#SocialMedia Is Changing #Financial Services: Learn more at #CFAInvest@michaelbatnick@marissapick@abnormalreturnshttps://t.co/KG51swM3gi
— CFA Institute (@CFAinstitute) March 10, 2016
In a couple of months I will sitting on a panel discussing social media in finance at the annual CFA conference in Montreal. The topic is an interesting one. Just this past week the API asked Twitter to delete some posts containing data they believe to be proprietary. There is no shortage of market moving information that flows through social media before it reaches the general public via the mainstream media.
The market-moving aspect of social media is to me kind of a side show. Much more interesting is how investment professionals can use social media to advance ideas, their firms and careers. In anticipation of our panel I have been keeping an eye out for relevant articles.
Wade Dokken at Financial Advisor reports on a recent study of financial advisor social media use. The white paper indicates that just half of financial advisors use social media in their practices. There are some reasons for the slow uptake Dokken writes:
But it is little surprise that most financial professionals believe social media could be a game-changer for their businesses—if they can find cost-effective ways of overcoming the challenges, such as their uncertainty about how to get started, how to access content, the time commitment and the lengthy approval times for compliance.
The most successful advisors have shown more of a penchant for social media. The same can be said for RIAs who have fewer restrictions on their social media use. One of the benefits of using social media is differentiating yourself from the competition. Michael Kitces at Nerd’s Eye View writes about how advisors can use their websites as a platform to “narrowcast” to a niche audience. As Kitces writes:
In today’s world, media channels are more fractured and splintered than ever before, but fortunately the reality is that the typical financial advisor doesn’t need to reach “everyone” in America. Most financial advisors will have an incredibly successful advisory firm with no more than 75 to 125 highly engaged “A” clients (some with even fewer clients), and it’s not even clear that the typical human being can have more than about 150 “real” (financial planning) relationships. Which means it’s not even necessary to appear on a major broadcasting media channel. All it takes is building your own narrowcasting platform.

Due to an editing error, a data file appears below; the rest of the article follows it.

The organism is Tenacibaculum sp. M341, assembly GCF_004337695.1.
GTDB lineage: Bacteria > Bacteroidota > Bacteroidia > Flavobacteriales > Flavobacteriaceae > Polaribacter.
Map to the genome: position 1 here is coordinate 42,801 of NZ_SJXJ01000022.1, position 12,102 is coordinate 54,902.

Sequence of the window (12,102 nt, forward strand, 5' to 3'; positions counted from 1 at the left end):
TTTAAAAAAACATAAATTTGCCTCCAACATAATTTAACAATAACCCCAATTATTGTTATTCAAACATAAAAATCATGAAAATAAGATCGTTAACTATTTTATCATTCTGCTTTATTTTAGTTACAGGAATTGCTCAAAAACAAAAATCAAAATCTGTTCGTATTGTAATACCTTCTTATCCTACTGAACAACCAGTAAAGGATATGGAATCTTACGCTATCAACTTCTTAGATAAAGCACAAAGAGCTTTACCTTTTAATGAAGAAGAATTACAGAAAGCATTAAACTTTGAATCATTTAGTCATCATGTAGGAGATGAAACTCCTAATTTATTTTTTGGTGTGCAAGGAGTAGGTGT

The fact is that no one will buy a financial service, like financial planning or investment advisory, from a website or blog. Kitces notes that your outpost on the Internet, including social media, is about “scalable prospecting” not selling. Not only can social media help you getting to know and understand clients it also has some other benefits as well.
Andy Swan writing at ThinkAdvisor notes how we can use social media to stay abreast of news and trends in your industry. One specific way that social media data is being used is to identify companies that are being mentioned favorably online. Swan concludes:
Advisors and money managers need to embrace social media as a positive technology that can help you grow your business, solidify relationships with your clients and gain an edge in the market. By being consumers first, you can focus your efforts on using social media in ways that keep compliance officers happy and your clients impressed.
That is not to say that social media is perfect for every asset manager. Gordon Andrew at Marketing Craftsmanship notes three reasons why hedge funds in particular should avoid social media for now. In addition to the compliance issues involved, Andrew notes that hedge funds need to get their base marketing materials in shape before venturing into the social media waters. The bottom line is that:
All of the combined reasons, rational or dumb, for why hedge funds don’t use social media may best be summarized in this way: as an “industry,” alternatives are simply not ready to use the tactic. Most hedge funds know their limitations, and are correct to resist something they don’t understand or believe in.
Nobody should get onto social media because they feel they need to. It should be something they can commit to. There is nothing worse than a social media account that has been abandoned or sparsely updated. It screams ‘massive fail.’
The bottom line is this: social media provides investment professionals the means to amplify their message, whatever it may be. In the process they can humanize their image, or in marketing-speak – brand, and become a go-to resource for media and clients alike. There certainly are compliance issues to deal with but there is little doubt today’s social media channels will lead to others down the road. Getting on board now will only make the process easier in the future.